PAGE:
The summer started out sort of depressing. I had spent almost a year going back & forth to San Francisco. What a wonderful town to have to work in! Wonderful restaurants, wine bars, things to do if I was fortunate enough to have a two week stint and get to spend a weekend there. I was able to visit Sonoma several times, discovered Carneros (first wine area above SF, top of the Bay), hiked in Yosemite, went down to Monterey, visited Muir Woods. The people I worked with were not only hard workers, but fun to work with and often would go out for dinner or drinks. Alas, that assignment ended in early May. Then...nothing (travel-wise). And, I DO like to travel.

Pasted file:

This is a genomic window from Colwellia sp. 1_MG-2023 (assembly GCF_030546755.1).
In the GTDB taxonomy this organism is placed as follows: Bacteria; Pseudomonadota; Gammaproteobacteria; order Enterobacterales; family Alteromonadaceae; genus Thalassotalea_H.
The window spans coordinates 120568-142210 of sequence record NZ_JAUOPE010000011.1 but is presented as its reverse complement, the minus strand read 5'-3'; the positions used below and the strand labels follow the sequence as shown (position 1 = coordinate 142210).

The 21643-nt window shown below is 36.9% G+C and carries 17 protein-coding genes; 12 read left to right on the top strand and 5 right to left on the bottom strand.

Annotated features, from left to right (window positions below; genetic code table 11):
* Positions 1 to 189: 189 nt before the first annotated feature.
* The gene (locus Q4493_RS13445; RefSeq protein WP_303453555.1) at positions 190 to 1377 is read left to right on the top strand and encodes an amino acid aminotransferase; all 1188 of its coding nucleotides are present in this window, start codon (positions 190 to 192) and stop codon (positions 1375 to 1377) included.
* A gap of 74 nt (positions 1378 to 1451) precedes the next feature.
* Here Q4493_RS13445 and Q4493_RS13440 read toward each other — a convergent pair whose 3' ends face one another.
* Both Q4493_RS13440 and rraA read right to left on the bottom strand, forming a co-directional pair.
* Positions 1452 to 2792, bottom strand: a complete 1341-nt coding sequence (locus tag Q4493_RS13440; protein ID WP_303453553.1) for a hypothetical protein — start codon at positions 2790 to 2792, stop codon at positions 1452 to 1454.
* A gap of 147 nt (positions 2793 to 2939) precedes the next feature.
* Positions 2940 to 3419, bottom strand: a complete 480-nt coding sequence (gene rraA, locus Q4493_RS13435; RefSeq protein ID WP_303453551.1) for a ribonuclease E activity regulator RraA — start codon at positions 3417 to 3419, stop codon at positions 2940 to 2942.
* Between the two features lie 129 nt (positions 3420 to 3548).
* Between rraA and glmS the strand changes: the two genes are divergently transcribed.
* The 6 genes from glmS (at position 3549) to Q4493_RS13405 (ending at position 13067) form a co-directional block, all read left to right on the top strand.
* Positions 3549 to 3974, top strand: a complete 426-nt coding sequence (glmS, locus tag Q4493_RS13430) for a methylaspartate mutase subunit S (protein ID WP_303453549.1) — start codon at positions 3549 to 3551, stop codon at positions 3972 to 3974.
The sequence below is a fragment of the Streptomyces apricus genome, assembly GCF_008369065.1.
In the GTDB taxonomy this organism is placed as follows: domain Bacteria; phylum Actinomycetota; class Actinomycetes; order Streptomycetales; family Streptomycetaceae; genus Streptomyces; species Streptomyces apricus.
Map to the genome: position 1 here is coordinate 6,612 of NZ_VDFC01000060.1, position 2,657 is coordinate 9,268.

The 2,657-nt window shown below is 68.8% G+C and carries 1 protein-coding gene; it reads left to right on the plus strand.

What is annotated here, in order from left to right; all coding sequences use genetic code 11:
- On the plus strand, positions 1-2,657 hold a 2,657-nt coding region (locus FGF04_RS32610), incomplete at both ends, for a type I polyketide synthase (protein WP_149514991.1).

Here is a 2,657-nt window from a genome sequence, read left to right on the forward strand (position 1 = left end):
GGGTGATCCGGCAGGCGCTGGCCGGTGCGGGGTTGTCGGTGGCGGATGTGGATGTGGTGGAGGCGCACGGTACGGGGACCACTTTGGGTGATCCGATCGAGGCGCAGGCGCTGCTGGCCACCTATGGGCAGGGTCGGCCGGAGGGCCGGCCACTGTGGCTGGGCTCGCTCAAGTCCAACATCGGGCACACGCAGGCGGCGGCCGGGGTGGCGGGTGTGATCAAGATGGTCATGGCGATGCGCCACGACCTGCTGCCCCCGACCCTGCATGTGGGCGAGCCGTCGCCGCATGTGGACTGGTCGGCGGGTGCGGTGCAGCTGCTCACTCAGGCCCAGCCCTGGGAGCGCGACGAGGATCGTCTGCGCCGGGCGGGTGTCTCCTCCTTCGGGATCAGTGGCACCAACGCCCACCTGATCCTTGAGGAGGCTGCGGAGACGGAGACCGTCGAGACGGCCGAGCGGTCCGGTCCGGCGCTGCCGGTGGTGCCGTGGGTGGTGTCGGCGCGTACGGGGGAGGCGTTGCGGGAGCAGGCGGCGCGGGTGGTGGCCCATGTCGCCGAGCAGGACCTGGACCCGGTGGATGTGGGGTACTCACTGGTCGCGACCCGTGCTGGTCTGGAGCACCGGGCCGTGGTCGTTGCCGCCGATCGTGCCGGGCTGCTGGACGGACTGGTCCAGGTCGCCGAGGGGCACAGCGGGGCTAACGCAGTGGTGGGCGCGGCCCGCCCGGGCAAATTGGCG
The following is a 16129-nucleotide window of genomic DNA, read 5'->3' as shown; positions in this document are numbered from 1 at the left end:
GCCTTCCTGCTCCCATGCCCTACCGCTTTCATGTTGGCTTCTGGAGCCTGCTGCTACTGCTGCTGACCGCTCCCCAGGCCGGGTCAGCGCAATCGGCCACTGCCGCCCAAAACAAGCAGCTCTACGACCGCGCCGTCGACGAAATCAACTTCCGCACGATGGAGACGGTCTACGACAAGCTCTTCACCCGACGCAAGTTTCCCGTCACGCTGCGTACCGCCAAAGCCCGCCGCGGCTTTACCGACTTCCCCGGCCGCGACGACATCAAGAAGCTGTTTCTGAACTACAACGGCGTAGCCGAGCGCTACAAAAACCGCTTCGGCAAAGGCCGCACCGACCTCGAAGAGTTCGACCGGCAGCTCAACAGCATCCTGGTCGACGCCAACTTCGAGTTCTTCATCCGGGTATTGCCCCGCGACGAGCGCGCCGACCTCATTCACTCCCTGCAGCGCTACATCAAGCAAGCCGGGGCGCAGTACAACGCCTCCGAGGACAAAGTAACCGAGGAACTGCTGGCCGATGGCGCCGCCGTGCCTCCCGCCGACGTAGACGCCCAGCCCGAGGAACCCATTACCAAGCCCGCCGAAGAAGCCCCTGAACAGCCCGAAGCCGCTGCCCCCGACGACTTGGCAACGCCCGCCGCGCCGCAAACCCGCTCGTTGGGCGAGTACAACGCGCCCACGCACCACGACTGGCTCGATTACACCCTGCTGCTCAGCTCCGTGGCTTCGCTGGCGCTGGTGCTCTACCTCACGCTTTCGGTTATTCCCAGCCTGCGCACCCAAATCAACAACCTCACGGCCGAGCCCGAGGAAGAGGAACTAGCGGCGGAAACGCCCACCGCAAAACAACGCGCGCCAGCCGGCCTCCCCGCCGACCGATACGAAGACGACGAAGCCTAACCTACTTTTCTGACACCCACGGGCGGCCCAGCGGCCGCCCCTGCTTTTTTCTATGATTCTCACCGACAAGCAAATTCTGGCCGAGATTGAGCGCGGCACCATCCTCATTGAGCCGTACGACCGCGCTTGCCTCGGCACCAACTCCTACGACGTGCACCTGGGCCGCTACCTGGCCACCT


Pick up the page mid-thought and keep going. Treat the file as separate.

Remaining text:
What is it about the travel? I used to hate to fly, now I'm OK with it. Something about several hours of being quiet, reading a book, maybe watching a movie; it's pretty relaxing, you don't have to deal with any issues/problems, the whole trip is in front of you. For now, staying in a hotel, where someone makes your bed and cleans the bathroom every day, is heaven. No dog hair all over the carpet that you just can't get to for vacuuming until the weekend. In the meantime, you gotta look at it every time you come in the house, too tired to lug that vacuum down the stairs, then back up. No worry about emptying the dishwasher (filling the dishwasher, you know, is easy--one dish at a time; it's the emptying that takes a while!). You don't have to grocery shop or cook and clean up--you just go out to dinner. Travel does sometimes make it hard to eat well/healthy. (solved that little problem recently, tho, with the purchase of a small, collapsible 6-pack cooler).